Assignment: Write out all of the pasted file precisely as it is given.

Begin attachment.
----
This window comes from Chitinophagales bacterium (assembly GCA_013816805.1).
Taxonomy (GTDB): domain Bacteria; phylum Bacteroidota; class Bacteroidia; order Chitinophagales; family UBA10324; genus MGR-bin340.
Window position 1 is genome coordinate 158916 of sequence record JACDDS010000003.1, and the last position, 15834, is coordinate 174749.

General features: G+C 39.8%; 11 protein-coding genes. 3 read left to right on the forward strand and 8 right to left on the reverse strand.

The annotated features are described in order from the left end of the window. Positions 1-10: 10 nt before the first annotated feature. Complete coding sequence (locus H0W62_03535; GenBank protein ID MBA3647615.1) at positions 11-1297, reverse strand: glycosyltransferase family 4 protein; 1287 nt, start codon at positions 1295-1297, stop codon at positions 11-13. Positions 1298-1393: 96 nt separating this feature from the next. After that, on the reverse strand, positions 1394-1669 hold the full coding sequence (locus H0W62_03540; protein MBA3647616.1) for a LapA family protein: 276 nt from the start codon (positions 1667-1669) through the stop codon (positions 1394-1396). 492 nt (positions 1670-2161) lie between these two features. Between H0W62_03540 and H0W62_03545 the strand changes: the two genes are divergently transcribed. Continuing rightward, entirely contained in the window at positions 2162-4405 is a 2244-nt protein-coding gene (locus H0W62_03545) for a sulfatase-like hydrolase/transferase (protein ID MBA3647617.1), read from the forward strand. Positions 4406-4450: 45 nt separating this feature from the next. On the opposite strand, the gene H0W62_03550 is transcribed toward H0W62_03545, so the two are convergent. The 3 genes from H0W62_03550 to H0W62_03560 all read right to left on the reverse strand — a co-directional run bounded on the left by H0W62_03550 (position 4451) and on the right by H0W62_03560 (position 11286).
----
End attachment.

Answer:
This window comes from Chitinophagales bacterium (assembly GCA_013816805.1).
Taxonomy (GTDB): domain Bacteria; phylum Bacteroidota; class Bacteroidia; order Chitinophagales; family UBA10324; genus MGR-bin340.
Window position 1 is genome coordinate 158916 of sequence record JACDDS010000003.1, and the last position, 15834, is coordinate 174749.

General features: G+C 39.8%; 11 protein-coding genes. 3 read left to right on the forward strand and 8 right to left on the reverse strand.

The annotated features are described in order from the left end of the window. Positions 1-10: 10 nt before the first annotated feature. Complete coding sequence (locus H0W62_03535; GenBank protein ID MBA3647615.1) at positions 11-1297, reverse strand: glycosyltransferase family 4 protein; 1287 nt, start codon at positions 1295-1297, stop codon at positions 11-13. Positions 1298-1393: 96 nt separating this feature from the next. After that, on the reverse strand, positions 1394-1669 hold the full coding sequence (locus H0W62_03540; protein MBA3647616.1) for a LapA family protein: 276 nt from the start codon (positions 1667-1669) through the stop codon (positions 1394-1396). 492 nt (positions 1670-2161) lie between these two features. Between H0W62_03540 and H0W62_03545 the strand changes: the two genes are divergently transcribed. Continuing rightward, entirely contained in the window at positions 2162-4405 is a 2244-nt protein-coding gene (locus H0W62_03545) for a sulfatase-like hydrolase/transferase (protein ID MBA3647617.1), read from the forward strand. Positions 4406-4450: 45 nt separating this feature from the next. On the opposite strand, the gene H0W62_03550 is transcribed toward H0W62_03545, so the two are convergent. The 3 genes from H0W62_03550 to H0W62_03560 all read right to left on the reverse strand — a co-directional run bounded on the left by H0W62_03550 (position 4451) and on the right by H0W62_03560 (position 11286).